Although the Jones matrix model provides an intuitive physical model to illustrate the device physics and analytical results to assist in device design, this model is too simplified to consider multiple reflections inside the thin film structure and the near-field interactions between the metasurface QWP and polarizing nanograting. To provide an accurate performance analysis of the ODLM-based CPL filters proposed, we performed full-wave simulations to obtain the transmission spectra of the ODLM structure for LCP and RCP incident light. Figure 2e shows the results of an ODLM-based LCP filter designed at the operation wavelength of λ0 = 1.47 µm. The maximum CPER is greater than 400 with a transmission efficiency greater than 85% at the operation wavelength. This design can operate over a wavelength range of more than 100 nm (from 1.45 to 1.55 µm) with CPER over 30 and transmission efficiency over 80%. The operation wavelength λ0 of the ODLM CP filters can be tailored by changing the design parameters. We obtain devices with operation wavelengths from 1.1 to 1.65 μm by simply varying the length-to-width aspect ratio of the silicon pillars, as shown in Fig. 2f. The operation wavelength can also be engineered by adjusting the pillar height and the silicon volume filling factor (see Supplementary Information Fig. S1). Such engineering flexibility can enable on-chip wavelength multiplexing of the ODLM-based CPL filters with optimized device performance over broadband wavelengths.

### Device fabrication

The major challenge in the fabrication of ODLM-based CPL filters is to reliably integrate metasurface QWPs and the polarizing nanograting without degrading the optical performance or affecting the overall structural stability. Moreover, the fabrication process involves multiple steps of lithography, film deposition, and etching to form the gratings, the spacer layer, and the QWPs and therefore must be systematically designed to avoid structural integration issues, such as etching damage, poor film adhesion, high surface roughness, and feature distortion. Figure 3a illustrates the fabrication procedures we used to demonstrate the ODLM structures. First, gold nanogratings were fabricated on fused silica substrates by electron-beam lithography (EBL), metal evaporation, and metal liftoff. Then, a dielectric spacer layer (350 nm) of SiOx was sputtered to cover the nanogratings, followed by plasma-enhanced chemical vapor deposition (PECVD) of α-silicon (α-Si). The α-Si layer was patterned into nanopillars by EBL and inductively coupled plasma reactive-ion etching (ICP RIE) using an SiOx hard mask. The detailed fabrication steps are presented in the “Materials and methods” section and Supplementary Information (Fig. S3). Figure 3b shows a scanning microscope (SEM) image of the fabricated polarizing nanograting composed of 120-nm-thick gold nanogratings with a 230 nm period and 50% duty cycle. The nanogratings demonstrated were thinner than the optimized designs due to challenges in fabricating thicker nanogratings with low defect density. The use of metallic nanogratings allows a high LPER but also poses certain integration challenges because of instability of metal under elevated temperatures, poor adhesion to dielectrics, and rough surface. Here, we demonstrated that the use of a sputtered SiOx dielectric spacer layer resolves or mitigates these problems. The nanograting samples were baked at a moderate temperature to remove the surface water molecules and in situ sputter-cleaned to remove the contaminants on the surface immediately before a room temperature sputtering process to cover the nanogratings with an SiOx dielectric layer. The sputtered SiOx spacer layer exhibited excellent adhesion to the fused silica substrate, filled the trenches in the nanogratings48, and greatly reduced the surface roughness resulting from the embedded nanogratings. As inspected by cross-sectional SEM (Fig. 3d) and atomic force microscopy (Fig. 3e, f), sputtering a 350 nm silicon oxide spacer layer onto the nanograting surface significantly decreased the surface roughness (Ra = 11.5 nm, as shown in Fig. 3e, f). The reduced surface roughness was crucial to the subsequent fabrication of Si nanopillar QWPs. Fourier transform infrared spectroscopy (FTIR) measurements and full-wave simulation results show that the SiOx-coated nanogratings experience only a slight degradation of the LPER (Supplementary Information Fig. S4), indicating that the dielectric layer fabrication process only minorly impacted the nanograting performance. In addition to the structural importance of the SiOx spacer, the spacer helps to minimize the near-field interactions between the nanogratings and QWPs and ensure reliable device operation. Full-wave simulation shows that the optimal thickness is between 300 and 400 nm for our design in the 1.3–1.5 µm wavelength range (Supplementary Information Fig. S5).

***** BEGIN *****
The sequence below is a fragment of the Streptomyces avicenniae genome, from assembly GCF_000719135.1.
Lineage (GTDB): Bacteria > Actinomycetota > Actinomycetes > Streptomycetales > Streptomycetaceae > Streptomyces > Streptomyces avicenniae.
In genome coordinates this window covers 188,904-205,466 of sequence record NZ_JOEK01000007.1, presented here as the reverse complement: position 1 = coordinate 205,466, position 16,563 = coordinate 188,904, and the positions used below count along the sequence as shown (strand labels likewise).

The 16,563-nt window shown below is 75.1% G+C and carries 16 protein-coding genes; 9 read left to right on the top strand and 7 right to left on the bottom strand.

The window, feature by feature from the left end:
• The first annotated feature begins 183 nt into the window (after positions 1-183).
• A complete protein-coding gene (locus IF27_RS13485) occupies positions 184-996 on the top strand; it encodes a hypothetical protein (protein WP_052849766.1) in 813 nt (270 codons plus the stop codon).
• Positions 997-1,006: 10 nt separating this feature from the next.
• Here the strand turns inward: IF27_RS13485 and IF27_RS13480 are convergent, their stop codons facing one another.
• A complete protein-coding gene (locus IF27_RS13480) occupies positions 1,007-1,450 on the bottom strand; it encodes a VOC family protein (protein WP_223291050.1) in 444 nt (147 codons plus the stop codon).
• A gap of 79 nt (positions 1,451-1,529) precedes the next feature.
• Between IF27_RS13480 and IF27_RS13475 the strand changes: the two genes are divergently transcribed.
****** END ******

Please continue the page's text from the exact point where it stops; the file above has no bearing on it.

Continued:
Finally, the Si metasurface QWPs were aligned on top of the polarizing nanogratings. The metasurface QWP is composed of densely packed silicon nanopillars, as shown in Fig. 3c (length 480 nm, width 160 nm, and thickness 700 nm). The nanoscale dimensions and large height–width aspect ratios (HWAR > 4) pose significant challenges in fabrication. We used a double-layer hard mask (60 nm Cr on top of 160 nm of SiOx) to pattern the silicon nanopillars with the nanoscale geometries required. A 60-nm-thick Cr mask fabricated by EBL and metal liftoff was used to pattern the SiOx mask. Then, the SiOx layer served as a second hard mask for ICP RIE etching of α-Si nanopillars with a large HWAR. More details are provided in the “Materials and methods” section. Noticeably, our optimized fabrication process enabled etching of the nanopillars with steep sidewalls (<8° tilt angle, Supplementary Information Fig. S6), a lateral pillar gap as small as 200 nm, and an HWAR > 4 (Supplementary Information Fig. S3). To consider the sidewall inclination angle of the silicon nanopillar, we modified the structure dimensions in the numerical model and performed structure optimization accordingly to determine the device geometries (see Supplementary Information Fig. S7). Our theoretical analysis suggests that an inclination angle from 0° to 10° can achieve high CPERs (>300) at any desired operational wavelength.